(c) Doug Slagle, Minister to the Gathering at Northern Hills, All Rights Reserved

Last Sunday I quoted Leo Tolstoy from his book War and Peace about the true nature of love.  It is only real, he wrote, when it is a sacrifice of both soul and body for another.  Throughout history people have sacrificed their reputations, freedom, happiness and lives to love whom they wish.  Their stories highlight how most societies are often judgmental and discriminate against love between consenting adults that is considered different.  Forbidden love is, much like racism or religious intolerance, a serious and ongoing from of bigotry.

Antony and Cleopatra were two such hated lovers.  As the preeminent Roman military commander of his time, Antony fell in love with the Egyptian pharaoh Cleopatra.  After she moved to Rome to be with him, and after they had a child out of wedlock, Roman public opinion was outraged.  A man of aristocratic birth should not marry an ethnically different woman.  The Senate stripped Antony of his command and banished them both.  Antony and Cleopatra later committed suicide after realizing their relationship was impossible.

Dante Alighieri and Beatrice Portinari were also forbidden lovers.  Dante is the famed Italian poet who wrote the classic Renaissance work Divine Comedy.  As young adults, they were strongly drawn to one another. They penned passionate love letters to the other and sought to be married. But they were forced by societal rules to remain apart.  Arranged marriages were the standard of the time.  Dante and Beatrice were engaged by their respective parents to other persons and thus were forbidden by law to be together.  Beatrice, three years after marrying another man, died supposedly of a broken heart.

Richard the first, better known as Richard the Lionheart, was undoubtedly homosexual.  As a military commander of courage and skill, he was a hero of his day – as he still is in England.  Numerous accounts written while he lived, however, indicate he was gay.  For many years, he had a young Knight as his lover and he frequently confessed and repented, in public and at church, for what he called “that sin”.

Richard later fell in love with King Phillip the second of France.  A writer of the time documented in official royal papers that, “They ate every day at the same table and from the same dish, and at night their beds did not separate them.  And the king of France loved him as his own soul; and they loved each other so much that King Henry of England, Richard’s father, was absolutely astonished at the passionate love between them and marveled at it.”

Richard, however, was forced to marry a woman since he wanted to be King.  The two never had children and their relationship was said to be strictly formal.  Numerous books about Richard, however, still refuse to consider these facts.  The Encyclopedia Britannica says that any accounts indicating Richard was homosexual are unproven.  That is, of course, true since such a private matter, from nine hundred years ago, cannot be proven beyond doubt.  Many in England today, and most members of the British royal family, refuse to acknowledge that the great, courageous and very masculine military King Richard the Lionheart was gay.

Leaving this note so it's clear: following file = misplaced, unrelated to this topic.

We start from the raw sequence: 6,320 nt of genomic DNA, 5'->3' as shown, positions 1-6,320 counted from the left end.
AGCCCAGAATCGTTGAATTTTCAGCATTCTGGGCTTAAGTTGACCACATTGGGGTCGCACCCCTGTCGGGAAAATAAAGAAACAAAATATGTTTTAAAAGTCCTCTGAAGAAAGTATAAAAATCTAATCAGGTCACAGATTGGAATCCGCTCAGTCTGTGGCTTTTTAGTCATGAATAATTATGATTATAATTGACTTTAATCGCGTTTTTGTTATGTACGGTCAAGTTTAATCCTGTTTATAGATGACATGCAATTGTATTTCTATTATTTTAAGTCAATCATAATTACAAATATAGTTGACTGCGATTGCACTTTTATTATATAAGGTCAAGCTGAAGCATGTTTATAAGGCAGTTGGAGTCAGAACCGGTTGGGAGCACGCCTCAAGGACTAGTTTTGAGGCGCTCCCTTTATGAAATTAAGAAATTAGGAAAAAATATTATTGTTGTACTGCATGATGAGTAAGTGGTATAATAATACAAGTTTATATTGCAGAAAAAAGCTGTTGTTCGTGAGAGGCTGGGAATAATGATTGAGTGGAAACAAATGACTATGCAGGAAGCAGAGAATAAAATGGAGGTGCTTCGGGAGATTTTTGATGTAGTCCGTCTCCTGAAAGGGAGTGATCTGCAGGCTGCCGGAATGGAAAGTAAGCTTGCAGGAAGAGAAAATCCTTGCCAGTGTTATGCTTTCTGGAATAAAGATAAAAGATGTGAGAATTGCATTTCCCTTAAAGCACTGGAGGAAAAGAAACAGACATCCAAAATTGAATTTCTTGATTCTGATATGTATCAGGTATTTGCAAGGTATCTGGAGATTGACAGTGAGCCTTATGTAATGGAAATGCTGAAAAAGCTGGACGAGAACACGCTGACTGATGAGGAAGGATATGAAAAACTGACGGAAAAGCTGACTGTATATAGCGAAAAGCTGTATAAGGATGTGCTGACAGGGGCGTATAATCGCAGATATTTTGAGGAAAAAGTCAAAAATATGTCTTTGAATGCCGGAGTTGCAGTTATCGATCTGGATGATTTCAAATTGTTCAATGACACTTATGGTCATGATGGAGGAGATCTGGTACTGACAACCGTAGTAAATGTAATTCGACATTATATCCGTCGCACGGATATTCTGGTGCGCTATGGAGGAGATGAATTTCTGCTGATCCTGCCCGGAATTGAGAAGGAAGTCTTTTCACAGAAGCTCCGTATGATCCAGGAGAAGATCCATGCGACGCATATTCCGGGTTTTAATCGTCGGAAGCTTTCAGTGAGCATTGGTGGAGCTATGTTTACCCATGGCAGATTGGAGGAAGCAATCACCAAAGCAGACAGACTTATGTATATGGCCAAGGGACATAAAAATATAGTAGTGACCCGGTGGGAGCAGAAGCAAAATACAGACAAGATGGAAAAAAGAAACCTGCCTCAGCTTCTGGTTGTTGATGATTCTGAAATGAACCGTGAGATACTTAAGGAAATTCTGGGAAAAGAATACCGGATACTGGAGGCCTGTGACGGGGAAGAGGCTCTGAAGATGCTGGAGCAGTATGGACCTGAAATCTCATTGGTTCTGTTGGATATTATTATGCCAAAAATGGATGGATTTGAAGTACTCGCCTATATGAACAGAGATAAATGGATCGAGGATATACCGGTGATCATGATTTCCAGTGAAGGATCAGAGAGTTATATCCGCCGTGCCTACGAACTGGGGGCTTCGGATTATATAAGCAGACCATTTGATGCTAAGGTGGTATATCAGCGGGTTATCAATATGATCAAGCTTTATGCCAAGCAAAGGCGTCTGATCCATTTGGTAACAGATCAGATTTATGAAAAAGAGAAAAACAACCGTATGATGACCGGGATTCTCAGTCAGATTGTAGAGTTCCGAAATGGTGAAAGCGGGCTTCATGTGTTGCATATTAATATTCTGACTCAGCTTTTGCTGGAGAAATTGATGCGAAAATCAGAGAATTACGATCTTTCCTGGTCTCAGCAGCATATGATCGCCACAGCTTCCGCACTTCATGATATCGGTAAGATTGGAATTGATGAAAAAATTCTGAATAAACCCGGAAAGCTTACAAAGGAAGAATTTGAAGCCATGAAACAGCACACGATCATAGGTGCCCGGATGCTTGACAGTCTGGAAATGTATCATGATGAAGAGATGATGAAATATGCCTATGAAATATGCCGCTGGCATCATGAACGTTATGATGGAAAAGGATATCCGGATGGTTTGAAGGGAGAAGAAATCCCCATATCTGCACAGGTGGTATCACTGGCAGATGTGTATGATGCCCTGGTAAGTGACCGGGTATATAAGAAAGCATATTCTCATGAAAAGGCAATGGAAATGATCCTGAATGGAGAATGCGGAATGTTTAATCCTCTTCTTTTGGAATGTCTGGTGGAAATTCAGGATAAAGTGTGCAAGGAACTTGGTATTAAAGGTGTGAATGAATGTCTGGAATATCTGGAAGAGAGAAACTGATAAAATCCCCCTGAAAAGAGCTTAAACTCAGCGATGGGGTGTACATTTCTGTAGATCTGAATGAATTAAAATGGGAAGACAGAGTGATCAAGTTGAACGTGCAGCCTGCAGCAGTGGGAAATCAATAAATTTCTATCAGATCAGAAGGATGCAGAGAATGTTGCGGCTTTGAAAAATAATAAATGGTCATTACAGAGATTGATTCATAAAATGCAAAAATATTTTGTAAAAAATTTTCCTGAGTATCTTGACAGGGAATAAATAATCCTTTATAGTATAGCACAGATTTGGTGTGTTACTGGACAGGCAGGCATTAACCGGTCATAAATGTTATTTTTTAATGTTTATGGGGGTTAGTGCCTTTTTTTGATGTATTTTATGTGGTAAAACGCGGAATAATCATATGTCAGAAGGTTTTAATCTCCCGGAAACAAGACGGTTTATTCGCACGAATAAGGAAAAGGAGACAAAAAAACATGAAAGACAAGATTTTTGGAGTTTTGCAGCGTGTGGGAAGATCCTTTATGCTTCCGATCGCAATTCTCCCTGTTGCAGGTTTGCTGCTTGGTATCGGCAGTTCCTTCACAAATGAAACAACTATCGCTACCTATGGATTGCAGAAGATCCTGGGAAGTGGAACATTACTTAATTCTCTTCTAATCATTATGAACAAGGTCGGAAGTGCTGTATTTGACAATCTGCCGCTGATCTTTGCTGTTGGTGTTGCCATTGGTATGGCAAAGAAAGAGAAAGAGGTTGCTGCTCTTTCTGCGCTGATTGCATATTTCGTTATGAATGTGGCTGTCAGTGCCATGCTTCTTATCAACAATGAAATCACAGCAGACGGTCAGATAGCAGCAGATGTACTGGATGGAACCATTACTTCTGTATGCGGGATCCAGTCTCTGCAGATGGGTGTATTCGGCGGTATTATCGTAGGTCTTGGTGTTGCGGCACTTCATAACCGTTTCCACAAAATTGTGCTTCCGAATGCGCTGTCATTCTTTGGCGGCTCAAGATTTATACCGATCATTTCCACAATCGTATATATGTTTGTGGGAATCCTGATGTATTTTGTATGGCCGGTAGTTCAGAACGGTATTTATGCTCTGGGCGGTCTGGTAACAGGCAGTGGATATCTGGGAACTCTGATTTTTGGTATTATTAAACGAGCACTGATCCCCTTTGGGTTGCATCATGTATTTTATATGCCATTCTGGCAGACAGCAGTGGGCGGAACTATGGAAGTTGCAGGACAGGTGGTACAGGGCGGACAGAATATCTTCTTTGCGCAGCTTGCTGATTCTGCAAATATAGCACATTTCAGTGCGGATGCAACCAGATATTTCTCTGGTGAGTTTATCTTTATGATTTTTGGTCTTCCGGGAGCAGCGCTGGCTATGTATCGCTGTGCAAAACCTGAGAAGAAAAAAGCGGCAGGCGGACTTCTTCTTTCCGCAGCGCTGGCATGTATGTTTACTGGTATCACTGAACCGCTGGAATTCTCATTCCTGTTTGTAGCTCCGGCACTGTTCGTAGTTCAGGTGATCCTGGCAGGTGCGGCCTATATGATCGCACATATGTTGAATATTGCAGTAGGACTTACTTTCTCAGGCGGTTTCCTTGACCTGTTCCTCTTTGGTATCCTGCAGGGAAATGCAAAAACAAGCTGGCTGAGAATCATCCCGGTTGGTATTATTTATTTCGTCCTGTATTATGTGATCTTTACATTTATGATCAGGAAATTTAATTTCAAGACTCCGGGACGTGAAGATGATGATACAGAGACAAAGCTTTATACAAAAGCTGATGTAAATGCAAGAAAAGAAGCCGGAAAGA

A more recent British King was also forbidden to love the person he chose.  In 1936, King Edward caused a constitutional crisis in England when he proposed marriage to a divorced American woman named Wallis Simpson.  English society was shocked that their Queen might be a divorcee.  Parliament considered forbidding the marriage.  Winston Churchill condemned it.  King Edward then announced on national radio that he would choose love over being King.  He abdicated his throne.

Richard and Mildred Loving were not of royal birth, but their forbidden love will also go down in history.  Married in Washington DC in 1958, this interracial couple moved back to their Virginia hometown.  A month later, at 2 AM one morning, police broke into their home, found them in bed, and arrested them under a 1924 law forbidding marriage between blacks and whites.   A judge later found them guilty of a felony and sentenced them to prison.  He said, “Almighty God created the races white, black, yellow, malay, and red, and he placed them on separate continents.  The fact that he separated the races shows that he did not intend for the races to mix.”  The judge said he would commute their prison sentence if they left the state – which they did.

In 1963 then Attorney General Robert Kennedy encouraged them to challenge the conviction in court.  Two ACLU lawyers took the case.  In 1967, in a landmark Civil Rights decision, the Supreme Court ruled in the Loving’s favor and struck down all laws forbidding interracial marriage.

In 2016, in another landmark case, Obergefell vs. Hodges, the Supreme Court used the Loving case as legal precedent to rule that laws forbidding same-sex marriage are unconstitutional.  Any two adult Americans, the Court essentially ruled, have the right to love and marry as they please.

Tragically, homosexuality is still illegal in 76 countries.  Miiro and Imran are Ugandan young men who just last year were arrested while sleeping together.  They were dragged through the streets naked.  They were evicted from their home.  Their belongings were burned and they were thrown in jail.

Imran was later paraded in front of all students at his school while they beat him and yelled horrible names.  His mother disowned him in front of the assembly saying he was not worthy to be her son and she preferred him dead rather then alive and gay.  To this day, Imran and Miiro live in hiding.  Many Ugandan politicians are heavily supported by American Christian evangelical churches and ministers who encourage them to uphold anti-gay laws.

All of these stories beg the question: how can any romantic love between consenting adults be illegal?  Whether it be laws or standards against divorced persons remarrying, interracial marriage, or ones against same sex unions, discrimination against different forms of love are usually based on religious beliefs – which are subjective, open to interpretation and not based on reason.